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AWS Global Networking: Intro

  • avatar
    Kris Gillespie

Networking isn't scary.


I get it. You don't really know about networking. I mean, you know what a subnet is. Kinda. is one, like at home, right?

It's archaic. It's just numbers. Plus, I hear AWS says just use /16s in your VPCs, give yourself room to scale.

That's 65,536 IP addresses. I mean, if you have that level of concurrency, AWS will really love you.

Still, for the small company/startup, not really thinking about multi region or anything like that, makes perfect sense. You have better things to worry about.

So the first real question is, do you need this? I'm not from AWS or their sales force, so I am not trying to convince you. In fact, I'd posit that if you don't know you need it, you probably don't. Ask yourself,

  • Do we have a lot of accounts in our default setup?
  • Do those accounts have a more than one VPC?
  • Do you operate this pattern in multiple regions?
  • Do you forsee any kind of cross region communication?
  • Do you connect to on-prem or external partners?
  • Have you actually looked into peering Transit Gateways?
  • Did that make you hate your life?
  • Can you afford this? hint: you're looking at a base cost of at least 500+ per region, not including attachment costs

Still with me?

CloudWAN overview

AWS CloudWAN is a managed networking service. AWS has another one of these, called the Transit Gateway. They are very much related. Very much. So let's first define that one.

Transit Gateway

AWS Transit Gateway is essentially a centralised hub in your account which can be used to connect

  • VPCs
  • VPNs
  • Direct Connects

and propogate both the traffic between these connected services, as well as propogate routing information between them. Sounds pretty cool right? It gets better. You can share Transit Gateways across your organisation via RAM

So what's the problem then?

Transit Gateways are a Regional Service. This will lead you to Transit Gateway peering. This allows you to link intra and inter regional Transit Gateways. However, you can only have static routes to the peering attachments. Now you will go down the rabbit hole of lambdas updating routing table entries and, well, no.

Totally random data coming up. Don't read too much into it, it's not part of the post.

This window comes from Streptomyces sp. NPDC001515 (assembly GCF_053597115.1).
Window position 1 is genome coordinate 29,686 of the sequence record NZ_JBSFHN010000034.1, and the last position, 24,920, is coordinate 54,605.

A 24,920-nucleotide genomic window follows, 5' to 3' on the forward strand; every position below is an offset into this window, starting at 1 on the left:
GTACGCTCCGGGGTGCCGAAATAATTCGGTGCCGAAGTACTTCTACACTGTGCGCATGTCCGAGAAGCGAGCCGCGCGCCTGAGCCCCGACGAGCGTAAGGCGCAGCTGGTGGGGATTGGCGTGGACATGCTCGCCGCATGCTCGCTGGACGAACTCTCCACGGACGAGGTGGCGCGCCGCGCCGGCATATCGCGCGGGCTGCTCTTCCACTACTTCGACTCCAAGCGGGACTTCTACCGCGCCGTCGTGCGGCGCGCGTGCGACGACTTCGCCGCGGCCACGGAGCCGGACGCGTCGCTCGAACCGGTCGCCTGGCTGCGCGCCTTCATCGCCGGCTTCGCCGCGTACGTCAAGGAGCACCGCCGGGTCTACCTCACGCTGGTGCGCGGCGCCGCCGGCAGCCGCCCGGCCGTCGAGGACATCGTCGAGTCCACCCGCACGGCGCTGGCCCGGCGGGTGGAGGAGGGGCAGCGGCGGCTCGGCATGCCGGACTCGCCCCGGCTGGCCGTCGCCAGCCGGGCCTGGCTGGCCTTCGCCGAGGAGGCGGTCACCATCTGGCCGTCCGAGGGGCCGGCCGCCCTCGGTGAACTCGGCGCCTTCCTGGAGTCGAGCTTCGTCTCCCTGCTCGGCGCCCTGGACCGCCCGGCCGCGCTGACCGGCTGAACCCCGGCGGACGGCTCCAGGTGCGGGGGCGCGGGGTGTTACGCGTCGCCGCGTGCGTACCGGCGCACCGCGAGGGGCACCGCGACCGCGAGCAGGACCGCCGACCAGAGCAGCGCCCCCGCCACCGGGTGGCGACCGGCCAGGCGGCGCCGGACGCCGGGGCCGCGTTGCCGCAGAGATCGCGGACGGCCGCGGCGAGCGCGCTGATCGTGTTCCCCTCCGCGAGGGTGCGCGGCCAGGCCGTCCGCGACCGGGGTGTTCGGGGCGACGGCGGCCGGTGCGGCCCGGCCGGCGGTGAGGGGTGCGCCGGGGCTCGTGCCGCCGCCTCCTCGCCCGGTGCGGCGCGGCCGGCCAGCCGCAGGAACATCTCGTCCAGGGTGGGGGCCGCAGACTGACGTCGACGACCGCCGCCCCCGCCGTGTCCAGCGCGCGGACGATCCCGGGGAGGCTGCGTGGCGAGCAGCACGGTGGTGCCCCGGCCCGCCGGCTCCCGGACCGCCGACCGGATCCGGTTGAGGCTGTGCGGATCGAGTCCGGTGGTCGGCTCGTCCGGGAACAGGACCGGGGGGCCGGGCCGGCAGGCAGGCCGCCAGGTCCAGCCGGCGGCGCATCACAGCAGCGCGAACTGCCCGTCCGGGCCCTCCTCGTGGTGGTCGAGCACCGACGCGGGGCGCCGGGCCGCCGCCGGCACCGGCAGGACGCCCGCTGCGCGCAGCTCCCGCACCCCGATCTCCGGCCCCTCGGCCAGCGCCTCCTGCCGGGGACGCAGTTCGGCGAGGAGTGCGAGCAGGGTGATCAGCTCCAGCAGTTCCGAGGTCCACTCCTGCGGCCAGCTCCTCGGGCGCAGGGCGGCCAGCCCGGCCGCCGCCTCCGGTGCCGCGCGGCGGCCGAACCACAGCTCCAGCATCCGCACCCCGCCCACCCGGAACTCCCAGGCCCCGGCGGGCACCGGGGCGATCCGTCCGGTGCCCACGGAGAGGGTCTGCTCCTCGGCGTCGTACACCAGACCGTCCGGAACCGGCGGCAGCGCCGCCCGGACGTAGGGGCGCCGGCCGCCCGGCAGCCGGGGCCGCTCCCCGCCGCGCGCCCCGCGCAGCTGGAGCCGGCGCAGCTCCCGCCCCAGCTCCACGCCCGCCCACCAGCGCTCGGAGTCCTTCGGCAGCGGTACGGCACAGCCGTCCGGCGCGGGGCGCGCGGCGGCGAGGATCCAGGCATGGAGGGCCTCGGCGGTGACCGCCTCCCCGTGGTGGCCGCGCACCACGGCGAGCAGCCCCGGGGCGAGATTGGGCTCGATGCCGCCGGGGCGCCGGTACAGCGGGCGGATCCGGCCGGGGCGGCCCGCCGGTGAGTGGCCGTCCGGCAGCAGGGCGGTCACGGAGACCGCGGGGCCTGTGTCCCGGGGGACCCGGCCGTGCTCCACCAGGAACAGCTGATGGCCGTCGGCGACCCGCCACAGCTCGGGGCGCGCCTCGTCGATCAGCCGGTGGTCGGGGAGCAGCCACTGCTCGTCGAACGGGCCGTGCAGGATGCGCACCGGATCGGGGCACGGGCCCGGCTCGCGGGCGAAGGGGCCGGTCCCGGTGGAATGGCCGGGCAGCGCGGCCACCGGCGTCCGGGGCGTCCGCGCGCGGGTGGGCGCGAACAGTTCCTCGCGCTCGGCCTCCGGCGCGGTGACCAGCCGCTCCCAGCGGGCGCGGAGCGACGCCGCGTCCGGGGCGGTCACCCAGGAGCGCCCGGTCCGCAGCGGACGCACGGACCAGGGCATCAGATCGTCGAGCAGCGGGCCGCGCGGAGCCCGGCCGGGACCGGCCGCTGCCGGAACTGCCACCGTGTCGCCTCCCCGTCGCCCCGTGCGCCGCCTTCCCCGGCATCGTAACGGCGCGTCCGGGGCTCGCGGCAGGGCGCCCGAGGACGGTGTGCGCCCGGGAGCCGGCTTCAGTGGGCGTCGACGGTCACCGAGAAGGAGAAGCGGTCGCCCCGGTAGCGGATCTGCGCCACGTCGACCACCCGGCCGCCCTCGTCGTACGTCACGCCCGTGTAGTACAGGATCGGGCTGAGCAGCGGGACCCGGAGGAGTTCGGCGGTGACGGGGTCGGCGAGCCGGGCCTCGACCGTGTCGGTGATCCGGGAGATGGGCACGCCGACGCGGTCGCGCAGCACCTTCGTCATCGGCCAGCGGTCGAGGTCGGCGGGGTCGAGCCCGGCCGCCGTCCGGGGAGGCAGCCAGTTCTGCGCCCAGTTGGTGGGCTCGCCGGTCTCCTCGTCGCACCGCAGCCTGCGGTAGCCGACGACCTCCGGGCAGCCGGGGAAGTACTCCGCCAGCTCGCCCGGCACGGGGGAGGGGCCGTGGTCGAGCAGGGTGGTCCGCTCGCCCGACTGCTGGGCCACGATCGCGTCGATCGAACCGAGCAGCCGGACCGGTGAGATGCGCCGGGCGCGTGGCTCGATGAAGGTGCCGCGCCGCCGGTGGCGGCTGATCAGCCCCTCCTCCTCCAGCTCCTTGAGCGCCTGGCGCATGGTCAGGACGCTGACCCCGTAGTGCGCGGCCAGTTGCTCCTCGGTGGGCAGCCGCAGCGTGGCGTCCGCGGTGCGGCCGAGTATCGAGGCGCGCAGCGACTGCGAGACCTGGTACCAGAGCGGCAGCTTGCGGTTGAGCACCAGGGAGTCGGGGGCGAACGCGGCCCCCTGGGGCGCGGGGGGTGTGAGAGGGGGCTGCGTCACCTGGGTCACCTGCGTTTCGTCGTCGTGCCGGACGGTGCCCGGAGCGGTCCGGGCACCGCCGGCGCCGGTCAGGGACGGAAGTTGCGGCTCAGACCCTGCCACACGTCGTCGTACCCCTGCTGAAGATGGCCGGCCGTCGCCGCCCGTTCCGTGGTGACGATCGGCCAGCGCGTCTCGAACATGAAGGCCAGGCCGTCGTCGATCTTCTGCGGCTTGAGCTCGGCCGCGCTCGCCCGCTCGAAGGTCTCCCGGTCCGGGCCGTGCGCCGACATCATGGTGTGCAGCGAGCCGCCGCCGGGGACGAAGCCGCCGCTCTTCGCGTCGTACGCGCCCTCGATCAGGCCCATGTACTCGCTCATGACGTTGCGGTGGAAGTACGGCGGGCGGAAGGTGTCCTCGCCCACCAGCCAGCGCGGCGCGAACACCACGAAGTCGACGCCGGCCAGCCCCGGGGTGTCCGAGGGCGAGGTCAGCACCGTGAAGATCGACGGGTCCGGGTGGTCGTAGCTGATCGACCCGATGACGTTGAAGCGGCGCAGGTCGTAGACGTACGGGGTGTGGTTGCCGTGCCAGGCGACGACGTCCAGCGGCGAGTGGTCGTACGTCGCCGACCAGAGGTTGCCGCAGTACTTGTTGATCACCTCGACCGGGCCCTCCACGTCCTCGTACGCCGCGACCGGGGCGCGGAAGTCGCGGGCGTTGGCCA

there is of course more to Transit Gateways...

CloudWAN to the rescue

CloudWAN is built on the Transit Gateway tech. Transit Gateways use BGP under the hood. In case you're unfamiliar with BGP, welcome my summer child, read here Quick summary, BGP is a path vector routing protocol, of which the internet is built. It's designed for massive scalability and stability.

CloudWAN consists of

  • Global/Core Network
  • Segments
  • Core Network Edges
  • Attachments

It's deceptively simple. But like Lego, you can do a lot with a few pieces. In this case, a whole global network.

Let's do a quick deployment

Via your favorite provisioning tool, you will provison a global network, a core network and define your network policy. Your network policy defines

  • which regions you deploy Core Network Edges (CNEs)
  • which segments you create
  • how they can talk to each other and who propogates what
  • which attachments you have
  • rules for attaching


AWSTemplateFormatVersion: 2010-09-09

Description: CloudWAN Deployment

    Type: AWS::NetworkManager::GlobalNetwork
      Description: Global Network - Viking Ops
        - Key: Env
          Value: asgard
        - Key: Name
          Value: network-asgard

    Type: AWS::NetworkManager::CoreNetwork
            - E3002
      GlobalNetworkId: !Ref GlobalNetwork
        version: "2021.12"
          vpn-ecmp-support: true
            - 64520-64620
            - location: eu-north-1
            - location: us-west-2
          - name: prod
            require-attachment-acceptance: true
            isolate-attachments: false
              - eu-north-1
              - us-west-2
          - name: nonprod
            require-attachment-acceptance: false
              - eu-north-1
              - us-west-2
          - name: sharedservices
            require-attachment-acceptance: false
              - eu-north-1
              - us-west-2
            - rule-number: 100
                - type: tag-exists
                  key: prod
                association-method: constant
                segment: prod
            - rule-number: 200
                - type: tag-exists
                  key: nonprod
                association-method: constant
                segment: nonprod
            - rule-number: 300
                - type: tag-exists
                  key: sharedservices
                association-method: constant
                segment: sharedservices
            - action: share
              mode: attachment-route
              segment: sharedservices
              share-with: "*"

    Value: !GetAtt CoreNetwork.CoreNetworkId
    Description: Core Network Id
    Value: !GetAtt CoreNetwork.CoreNetworkArn
    Description: Core Network ARN

So, 80+ lines of Cloudformation and you have yourself a global network, ready to attach your VPCs and propogate those routes/traffic.

What's next?

Well this is just the start. We're gonna run down the following in the upcoming series

  • How to plan for a global network
  • IPAM
  • Egress/Inspection
  • External connectivity